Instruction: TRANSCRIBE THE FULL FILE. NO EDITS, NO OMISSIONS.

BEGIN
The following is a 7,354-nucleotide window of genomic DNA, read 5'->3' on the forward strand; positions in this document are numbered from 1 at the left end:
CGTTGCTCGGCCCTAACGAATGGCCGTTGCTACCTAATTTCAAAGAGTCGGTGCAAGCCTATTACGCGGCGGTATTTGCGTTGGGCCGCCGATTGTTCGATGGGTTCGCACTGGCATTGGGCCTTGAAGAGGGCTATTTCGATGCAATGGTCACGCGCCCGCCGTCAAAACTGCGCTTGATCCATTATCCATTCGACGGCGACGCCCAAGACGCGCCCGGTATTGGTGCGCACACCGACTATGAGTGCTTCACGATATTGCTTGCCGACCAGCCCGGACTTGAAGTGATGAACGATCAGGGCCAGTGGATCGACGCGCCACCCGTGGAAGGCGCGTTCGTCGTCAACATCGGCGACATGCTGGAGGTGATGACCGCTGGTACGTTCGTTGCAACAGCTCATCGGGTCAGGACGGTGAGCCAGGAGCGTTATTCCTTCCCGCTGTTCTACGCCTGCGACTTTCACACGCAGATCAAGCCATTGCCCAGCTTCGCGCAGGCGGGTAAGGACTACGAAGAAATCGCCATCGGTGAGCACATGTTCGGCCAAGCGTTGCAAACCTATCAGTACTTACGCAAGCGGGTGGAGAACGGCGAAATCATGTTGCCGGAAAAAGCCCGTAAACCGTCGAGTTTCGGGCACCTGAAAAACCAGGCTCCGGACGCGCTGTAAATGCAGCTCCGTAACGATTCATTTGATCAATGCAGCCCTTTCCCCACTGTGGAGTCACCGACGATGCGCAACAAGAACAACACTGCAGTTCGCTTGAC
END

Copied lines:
The following is a 7,354-nucleotide window of genomic DNA, read 5'->3' on the forward strand; positions in this document are numbered from 1 at the left end:
CGTTGCTCGGCCCTAACGAATGGCCGTTGCTACCTAATTTCAAAGAGTCGGTGCAAGCCTATTACGCGGCGGTATTTGCGTTGGGCCGCCGATTGTTCGATGGGTTCGCACTGGCATTGGGCCTTGAAGAGGGCTATTTCGATGCAATGGTCACGCGCCCGCCGTCAAAACTGCGCTTGATCCATTATCCATTCGACGGCGACGCCCAAGACGCGCCCGGTATTGGTGCGCACACCGACTATGAGTGCTTCACGATATTGCTTGCCGACCAGCCCGGACTTGAAGTGATGAACGATCAGGGCCAGTGGATCGACGCGCCACCCGTGGAAGGCGCGTTCGTCGTCAACATCGGCGACATGCTGGAGGTGATGACCGCTGGTACGTTCGTTGCAACAGCTCATCGGGTCAGGACGGTGAGCCAGGAGCGTTATTCCTTCCCGCTGTTCTACGCCTGCGACTTTCACACGCAGATCAAGCCATTGCCCAGCTTCGCGCAGGCGGGTAAGGACTACGAAGAAATCGCCATCGGTGAGCACATGTTCGGCCAAGCGTTGCAAACCTATCAGTACTTACGCAAGCGGGTGGAGAACGGCGAAATCATGTTGCCGGAAAAAGCCCGTAAACCGTCGAGTTTCGGGCACCTGAAAAACCAGGCTCCGGACGCGCTGTAAATGCAGCTCCGTAACGATTCATTTGATCAATGCAGCCCTTTCCCCACTGTGGAGTCACCGACGATGCGCAACAAGAACAACACTGCAGTTCGCTTGAC